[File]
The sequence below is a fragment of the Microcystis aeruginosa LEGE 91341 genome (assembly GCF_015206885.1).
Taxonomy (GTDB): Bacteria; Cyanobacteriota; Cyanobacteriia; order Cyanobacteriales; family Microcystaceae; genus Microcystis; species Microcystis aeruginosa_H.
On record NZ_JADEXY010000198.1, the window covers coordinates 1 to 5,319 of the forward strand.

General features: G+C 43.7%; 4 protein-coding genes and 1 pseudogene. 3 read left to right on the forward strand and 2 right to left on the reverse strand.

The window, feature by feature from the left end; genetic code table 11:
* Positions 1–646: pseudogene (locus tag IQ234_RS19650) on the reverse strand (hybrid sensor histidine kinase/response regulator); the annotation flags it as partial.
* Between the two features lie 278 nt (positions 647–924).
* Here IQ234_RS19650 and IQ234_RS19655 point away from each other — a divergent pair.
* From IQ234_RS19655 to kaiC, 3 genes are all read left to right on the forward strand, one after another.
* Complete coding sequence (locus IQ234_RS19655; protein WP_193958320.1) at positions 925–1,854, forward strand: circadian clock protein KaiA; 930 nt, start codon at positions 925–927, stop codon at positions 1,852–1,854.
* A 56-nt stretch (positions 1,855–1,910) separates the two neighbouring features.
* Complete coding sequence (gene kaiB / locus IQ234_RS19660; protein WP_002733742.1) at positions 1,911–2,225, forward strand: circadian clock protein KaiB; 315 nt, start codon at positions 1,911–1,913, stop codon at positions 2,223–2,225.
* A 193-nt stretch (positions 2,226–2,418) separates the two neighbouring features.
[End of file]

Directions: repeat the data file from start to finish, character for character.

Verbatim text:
The sequence below is a fragment of the Microcystis aeruginosa LEGE 91341 genome (assembly GCF_015206885.1).
Taxonomy (GTDB): Bacteria; Cyanobacteriota; Cyanobacteriia; order Cyanobacteriales; family Microcystaceae; genus Microcystis; species Microcystis aeruginosa_H.
On record NZ_JADEXY010000198.1, the window covers coordinates 1 to 5,319 of the forward strand.

General features: G+C 43.7%; 4 protein-coding genes and 1 pseudogene. 3 read left to right on the forward strand and 2 right to left on the reverse strand.

The window, feature by feature from the left end; genetic code table 11:
* Positions 1–646: pseudogene (locus tag IQ234_RS19650) on the reverse strand (hybrid sensor histidine kinase/response regulator); the annotation flags it as partial.
* Between the two features lie 278 nt (positions 647–924).
* Here IQ234_RS19650 and IQ234_RS19655 point away from each other — a divergent pair.
* From IQ234_RS19655 to kaiC, 3 genes are all read left to right on the forward strand, one after another.
* Complete coding sequence (locus IQ234_RS19655; protein WP_193958320.1) at positions 925–1,854, forward strand: circadian clock protein KaiA; 930 nt, start codon at positions 925–927, stop codon at positions 1,852–1,854.
* A 56-nt stretch (positions 1,855–1,910) separates the two neighbouring features.
* Complete coding sequence (gene kaiB / locus IQ234_RS19660; protein WP_002733742.1) at positions 1,911–2,225, forward strand: circadian clock protein KaiB; 315 nt, start codon at positions 1,911–1,913, stop codon at positions 2,223–2,225.
* A 193-nt stretch (positions 2,226–2,418) separates the two neighbouring features.